Over the years both Dave and Albert have taught beekeepers to raise colonies from mini frames of open brood. In classes, Albert would initially ask “how many of you have raised a queen?” Most beekeepers admit they have never raised a queen, but purchase them when needed, if they can find them. This is a tragedy because if the queen fails with no readily available queen to be introduced the colony becomes a fatality. Beekeeping is over for the season without a replacement queen for that desperate colony and beekeeper. Albert suggests there are a few risks when purchasing a queen:
- you don’t know if she was banked too long,
- where she came from,
- how well she was mated,
- how well she lays,
- how old she is,
- the temperament of her offspring,
- her overwintering qualities,
- in fact, you don’t know anything about her.
At this point, Albert began selling sets of frames with eggs, larvae, and nurse bees with available carbohydrates (sugars) and protein (bee bread/pollen) to new beekeepers ranging in age from 6 to 80. They start a colony, but without a queen. The first lesson these new beekeepers learn is how to raise a queen. Feeding was essential, as was watching for robbing threats, problems with the area, and being patient. In 3- 5 days each beekeeper is to send via text an image of their capped queen cell. If no queen cell appears, the beekeeper is asked to look for eggs. Albert claims accidentally giving his queen sometimes occurs, but then his colony generates more queen cells and nucs for him. It is a win/win. In the case the beekeeper’s colony fails to generate a queen, which can be due to a host of reasons, the hive is returned, inspected, and a new frame of viable brood is added and subsequent attempts occur. This allows for many learning experiences during the season with complete failure being rare. The returned drawn frames are placed in a successful colony to have the queen refill the cells with new eggs.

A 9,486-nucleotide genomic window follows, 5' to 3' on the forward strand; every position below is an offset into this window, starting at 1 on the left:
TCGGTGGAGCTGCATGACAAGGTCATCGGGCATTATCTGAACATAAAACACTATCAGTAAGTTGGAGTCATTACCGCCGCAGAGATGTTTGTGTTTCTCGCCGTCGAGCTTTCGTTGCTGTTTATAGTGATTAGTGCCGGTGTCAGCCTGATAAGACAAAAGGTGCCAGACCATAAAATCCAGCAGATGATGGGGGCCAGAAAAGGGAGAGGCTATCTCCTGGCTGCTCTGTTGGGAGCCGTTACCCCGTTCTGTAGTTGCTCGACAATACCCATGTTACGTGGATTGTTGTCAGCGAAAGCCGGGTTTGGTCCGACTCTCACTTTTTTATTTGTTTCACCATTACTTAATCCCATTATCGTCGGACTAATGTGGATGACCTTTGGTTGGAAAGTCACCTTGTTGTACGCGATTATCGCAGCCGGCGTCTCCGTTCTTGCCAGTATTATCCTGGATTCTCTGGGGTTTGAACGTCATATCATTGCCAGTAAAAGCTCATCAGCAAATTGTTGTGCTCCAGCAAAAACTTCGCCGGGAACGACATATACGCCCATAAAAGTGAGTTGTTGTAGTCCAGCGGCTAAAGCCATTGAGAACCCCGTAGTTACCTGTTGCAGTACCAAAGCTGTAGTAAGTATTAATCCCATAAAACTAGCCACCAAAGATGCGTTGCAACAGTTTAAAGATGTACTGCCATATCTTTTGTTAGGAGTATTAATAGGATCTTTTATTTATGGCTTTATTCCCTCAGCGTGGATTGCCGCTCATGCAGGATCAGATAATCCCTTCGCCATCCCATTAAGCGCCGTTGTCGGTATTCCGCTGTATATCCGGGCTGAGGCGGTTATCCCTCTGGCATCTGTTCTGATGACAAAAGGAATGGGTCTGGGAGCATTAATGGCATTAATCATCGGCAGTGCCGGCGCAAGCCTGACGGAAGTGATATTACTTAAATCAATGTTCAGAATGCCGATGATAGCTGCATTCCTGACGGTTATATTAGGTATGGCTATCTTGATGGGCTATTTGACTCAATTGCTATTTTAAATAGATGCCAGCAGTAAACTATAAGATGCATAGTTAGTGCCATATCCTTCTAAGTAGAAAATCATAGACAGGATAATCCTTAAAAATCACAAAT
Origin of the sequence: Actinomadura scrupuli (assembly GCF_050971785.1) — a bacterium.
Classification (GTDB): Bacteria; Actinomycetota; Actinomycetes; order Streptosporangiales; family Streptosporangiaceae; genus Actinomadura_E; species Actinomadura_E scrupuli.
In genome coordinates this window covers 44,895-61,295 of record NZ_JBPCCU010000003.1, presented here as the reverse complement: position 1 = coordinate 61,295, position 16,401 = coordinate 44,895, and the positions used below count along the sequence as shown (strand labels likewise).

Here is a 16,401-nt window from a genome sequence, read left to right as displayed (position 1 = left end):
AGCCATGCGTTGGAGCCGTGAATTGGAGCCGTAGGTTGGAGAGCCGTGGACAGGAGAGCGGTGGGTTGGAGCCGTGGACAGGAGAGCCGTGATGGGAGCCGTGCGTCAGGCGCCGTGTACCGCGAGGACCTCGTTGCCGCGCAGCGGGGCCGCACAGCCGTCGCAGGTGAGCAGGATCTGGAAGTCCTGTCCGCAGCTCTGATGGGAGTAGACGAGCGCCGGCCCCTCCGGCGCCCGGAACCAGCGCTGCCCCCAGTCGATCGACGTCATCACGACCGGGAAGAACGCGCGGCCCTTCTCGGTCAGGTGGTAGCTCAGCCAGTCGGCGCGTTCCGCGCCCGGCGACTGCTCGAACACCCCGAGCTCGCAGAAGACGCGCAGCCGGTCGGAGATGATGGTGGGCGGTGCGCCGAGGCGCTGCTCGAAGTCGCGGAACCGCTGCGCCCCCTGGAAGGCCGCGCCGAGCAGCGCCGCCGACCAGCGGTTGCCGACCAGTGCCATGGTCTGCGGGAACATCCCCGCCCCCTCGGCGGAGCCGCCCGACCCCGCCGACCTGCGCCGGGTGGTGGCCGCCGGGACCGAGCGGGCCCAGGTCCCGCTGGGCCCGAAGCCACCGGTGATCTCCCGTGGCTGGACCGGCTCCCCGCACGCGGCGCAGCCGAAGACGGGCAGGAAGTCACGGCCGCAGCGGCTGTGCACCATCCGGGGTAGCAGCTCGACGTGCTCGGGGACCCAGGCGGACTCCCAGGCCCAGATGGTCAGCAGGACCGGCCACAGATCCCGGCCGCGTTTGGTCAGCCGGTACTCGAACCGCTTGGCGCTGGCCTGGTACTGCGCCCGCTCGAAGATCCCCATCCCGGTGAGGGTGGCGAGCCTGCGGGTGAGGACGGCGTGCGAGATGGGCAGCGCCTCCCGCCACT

From the one mini colony that survived the winter, Albert was able to create about 50 new colonies within the first season and the method has become a standard way he now teaches new beekeepers.
Since 2013 other uses for the mini hive and mini frames were found:
- creating queens
- storing/banking queens
- creating splits to make new colonies
- rescuing failing colonies in any hive system
- swarm control
- basic backyard residential pollination
- just saving the bees
- producing comb honey
- for seniors, children, those with handicaps, areas limited on space
- teaching beekeepers of all ages and skill levels
A series of “thinking outside the box” has evolved beekeeping into the Mini Urban Beehive and mini frame.